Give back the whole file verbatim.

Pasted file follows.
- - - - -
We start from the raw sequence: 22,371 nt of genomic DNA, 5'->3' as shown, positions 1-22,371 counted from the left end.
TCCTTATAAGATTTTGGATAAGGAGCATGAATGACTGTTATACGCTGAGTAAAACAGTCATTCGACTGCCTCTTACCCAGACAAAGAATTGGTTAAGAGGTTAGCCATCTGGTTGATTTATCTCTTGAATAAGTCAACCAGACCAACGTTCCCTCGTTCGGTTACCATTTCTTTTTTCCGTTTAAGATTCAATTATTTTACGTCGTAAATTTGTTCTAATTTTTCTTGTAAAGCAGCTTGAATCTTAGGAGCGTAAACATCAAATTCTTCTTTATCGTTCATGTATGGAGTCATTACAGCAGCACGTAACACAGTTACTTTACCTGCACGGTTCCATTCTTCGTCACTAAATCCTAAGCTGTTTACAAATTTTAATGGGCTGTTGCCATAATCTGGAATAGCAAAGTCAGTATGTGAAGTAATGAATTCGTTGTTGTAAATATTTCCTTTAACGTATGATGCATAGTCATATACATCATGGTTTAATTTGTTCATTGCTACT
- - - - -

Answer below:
We start from the raw sequence: 22,371 nt of genomic DNA, 5'->3' as shown, positions 1-22,371 counted from the left end.
TCCTTATAAGATTTTGGATAAGGAGCATGAATGACTGTTATACGCTGAGTAAAACAGTCATTCGACTGCCTCTTACCCAGACAAAGAATTGGTTAAGAGGTTAGCCATCTGGTTGATTTATCTCTTGAATAAGTCAACCAGACCAACGTTCCCTCGTTCGGTTACCATTTCTTTTTTCCGTTTAAGATTCAATTATTTTACGTCGTAAATTTGTTCTAATTTTTCTTGTAAAGCAGCTTGAATCTTAGGAGCGTAAACATCAAATTCTTCTTTATCGTTCATGTATGGAGTCATTACAGCAGCACGTAACACAGTTACTTTACCTGCACGGTTCCATTCTTCGTCACTAAATCCTAAGCTGTTTACAAATTTTAATGGGCTGTTGCCATAATCTGGAATAGCAAAGTCAGTATGTGAAGTAATGAATTCGTTGTTGTAAATATTTCCTTTAACGTATGATGCATAGTCATATACATCATGGTTTAATTTGTTCATTGCTACT